General Motors Company (NYSE:GM) has also learned a few things from recession and bankruptcy. Meet Susan Docherty, head of Chevy and Cadillac in Europe. She’s a trooper, having witnessed GM’s bankruptcy, the plunge in U.S. industry sales, and the cash-for-clunkers program mentioned earlier. She’ll be instrumental in taking lessons learned years ago and applying them to very similar situations in Europe.
In some countries Chevy will be offering covered maintenance (oil changes, tire rotations, etc.) for up to three years on vehicles purchased. A less confident consumer worried about decreasing income will have one less thing to worry about.
As mentioned earlier, advertisements are sporting over $9,000 worth of incentives to sell vehicles. GM decided it isn’t going down that road again; it didn’t work in the U.S. and doesn’t make sense now. It will concede market share and avoid incurring massive losses to move vehicles off the lot. This is a great sign for investors, and hopefully that lesson will hold true for GM’s operation in other countries.
Ford Motor Company (NYSE:F) and General Motors Company (NYSE:GM) are making the right moves to minimize losses in Europe. As cost-cutting measures begin to take effect and a gradual recovery occurs, both companies will be sitting pretty. It will take time and investor patience because for the foreseeable future Europe will put pressure on the stocks. A patient investor can pick up a valuable company poised for future success. I personally believe Ford has reacted quicker and proved itself to handle the original crisis much better than its rival General Motors Company (NYSE:GM). Keep an eye on whether Europe’s recovery resembles the U.S. rather than Japan, or somewhere in between. By the time 2020 rolls around, Ford Motor Company (NYSE:F) might be the star in your portfolio. At least, that’s what I’m banking on.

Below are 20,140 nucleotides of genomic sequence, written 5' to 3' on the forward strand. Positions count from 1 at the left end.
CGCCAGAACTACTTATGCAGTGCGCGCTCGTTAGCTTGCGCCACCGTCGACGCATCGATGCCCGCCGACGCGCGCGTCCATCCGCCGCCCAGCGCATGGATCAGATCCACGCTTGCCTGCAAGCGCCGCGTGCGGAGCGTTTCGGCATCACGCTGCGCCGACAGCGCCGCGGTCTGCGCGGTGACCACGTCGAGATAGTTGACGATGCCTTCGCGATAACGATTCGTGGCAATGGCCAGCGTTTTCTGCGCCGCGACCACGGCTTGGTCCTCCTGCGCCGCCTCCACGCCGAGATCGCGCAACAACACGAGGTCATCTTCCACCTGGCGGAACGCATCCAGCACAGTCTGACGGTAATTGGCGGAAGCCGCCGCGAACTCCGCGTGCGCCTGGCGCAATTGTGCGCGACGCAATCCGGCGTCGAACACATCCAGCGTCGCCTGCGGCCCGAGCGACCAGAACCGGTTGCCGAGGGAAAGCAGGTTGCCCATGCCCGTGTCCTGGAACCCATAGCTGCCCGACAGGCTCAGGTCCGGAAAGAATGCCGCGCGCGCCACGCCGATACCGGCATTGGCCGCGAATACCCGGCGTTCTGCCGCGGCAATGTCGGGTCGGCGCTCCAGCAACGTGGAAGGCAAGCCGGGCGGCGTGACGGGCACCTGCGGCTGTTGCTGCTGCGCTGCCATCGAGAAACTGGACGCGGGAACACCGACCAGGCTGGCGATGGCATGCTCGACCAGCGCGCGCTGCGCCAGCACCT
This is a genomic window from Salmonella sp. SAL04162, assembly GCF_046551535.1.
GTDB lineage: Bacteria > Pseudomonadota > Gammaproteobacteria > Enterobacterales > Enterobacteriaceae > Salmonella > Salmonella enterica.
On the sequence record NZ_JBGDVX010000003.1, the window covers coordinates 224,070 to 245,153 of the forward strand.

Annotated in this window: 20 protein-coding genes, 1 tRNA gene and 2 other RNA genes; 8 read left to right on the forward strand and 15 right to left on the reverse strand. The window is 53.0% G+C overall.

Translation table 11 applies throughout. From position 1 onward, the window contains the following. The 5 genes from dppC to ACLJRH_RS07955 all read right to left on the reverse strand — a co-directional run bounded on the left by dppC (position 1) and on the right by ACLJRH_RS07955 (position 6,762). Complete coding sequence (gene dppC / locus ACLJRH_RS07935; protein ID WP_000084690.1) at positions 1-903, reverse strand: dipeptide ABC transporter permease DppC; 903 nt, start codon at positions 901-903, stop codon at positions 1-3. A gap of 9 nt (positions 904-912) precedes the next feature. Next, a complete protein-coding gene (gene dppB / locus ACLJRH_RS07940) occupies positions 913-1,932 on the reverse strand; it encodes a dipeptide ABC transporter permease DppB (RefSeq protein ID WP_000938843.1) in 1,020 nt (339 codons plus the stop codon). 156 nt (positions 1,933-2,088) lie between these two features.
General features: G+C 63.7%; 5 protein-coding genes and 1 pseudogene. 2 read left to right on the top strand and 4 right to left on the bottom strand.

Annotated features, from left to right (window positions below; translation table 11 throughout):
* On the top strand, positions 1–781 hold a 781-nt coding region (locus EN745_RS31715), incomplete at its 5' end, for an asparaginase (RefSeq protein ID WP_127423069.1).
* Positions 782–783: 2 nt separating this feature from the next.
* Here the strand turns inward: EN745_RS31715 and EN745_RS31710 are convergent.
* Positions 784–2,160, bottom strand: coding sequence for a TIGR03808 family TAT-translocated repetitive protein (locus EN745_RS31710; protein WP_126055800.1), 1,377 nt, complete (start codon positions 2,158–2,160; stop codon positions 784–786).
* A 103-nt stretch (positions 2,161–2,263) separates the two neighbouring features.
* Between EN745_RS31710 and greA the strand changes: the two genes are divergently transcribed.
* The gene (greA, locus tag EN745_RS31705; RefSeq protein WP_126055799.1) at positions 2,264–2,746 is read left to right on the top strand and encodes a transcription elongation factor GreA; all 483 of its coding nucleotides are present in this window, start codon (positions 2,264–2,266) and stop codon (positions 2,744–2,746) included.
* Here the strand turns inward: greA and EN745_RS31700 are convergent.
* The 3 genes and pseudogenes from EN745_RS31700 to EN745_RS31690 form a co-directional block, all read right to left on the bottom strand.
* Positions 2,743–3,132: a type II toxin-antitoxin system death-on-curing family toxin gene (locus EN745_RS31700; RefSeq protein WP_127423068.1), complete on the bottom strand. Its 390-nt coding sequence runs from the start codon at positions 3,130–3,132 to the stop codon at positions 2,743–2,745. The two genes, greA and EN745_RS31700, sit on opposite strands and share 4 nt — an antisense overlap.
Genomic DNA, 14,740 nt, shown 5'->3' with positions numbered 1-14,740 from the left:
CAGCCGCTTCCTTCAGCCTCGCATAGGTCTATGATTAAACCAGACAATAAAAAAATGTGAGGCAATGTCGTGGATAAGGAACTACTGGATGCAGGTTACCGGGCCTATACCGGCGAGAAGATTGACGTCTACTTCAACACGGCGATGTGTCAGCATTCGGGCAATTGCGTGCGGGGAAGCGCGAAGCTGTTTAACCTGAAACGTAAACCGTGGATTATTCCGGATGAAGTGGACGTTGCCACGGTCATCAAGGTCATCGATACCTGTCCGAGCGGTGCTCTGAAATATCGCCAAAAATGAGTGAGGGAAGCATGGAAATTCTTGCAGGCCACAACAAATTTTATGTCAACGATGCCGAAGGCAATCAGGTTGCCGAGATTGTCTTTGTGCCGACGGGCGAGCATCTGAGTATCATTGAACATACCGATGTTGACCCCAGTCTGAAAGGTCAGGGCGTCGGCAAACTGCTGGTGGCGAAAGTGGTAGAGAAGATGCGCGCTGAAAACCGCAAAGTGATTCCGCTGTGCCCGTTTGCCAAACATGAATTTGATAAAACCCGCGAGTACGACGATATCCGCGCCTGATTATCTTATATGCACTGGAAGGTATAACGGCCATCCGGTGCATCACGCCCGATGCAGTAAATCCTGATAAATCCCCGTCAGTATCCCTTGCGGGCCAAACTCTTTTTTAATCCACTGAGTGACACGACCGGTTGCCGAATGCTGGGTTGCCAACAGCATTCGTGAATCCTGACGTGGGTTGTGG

The article What’s Holding These Automakers’ Stock Prices Down? originally appeared on Fool.com.
Fool contributor Daniel Miller owns shares of Ford. The Motley Fool recommends Ford and General Motors. The Motley Fool owns shares of Ford.
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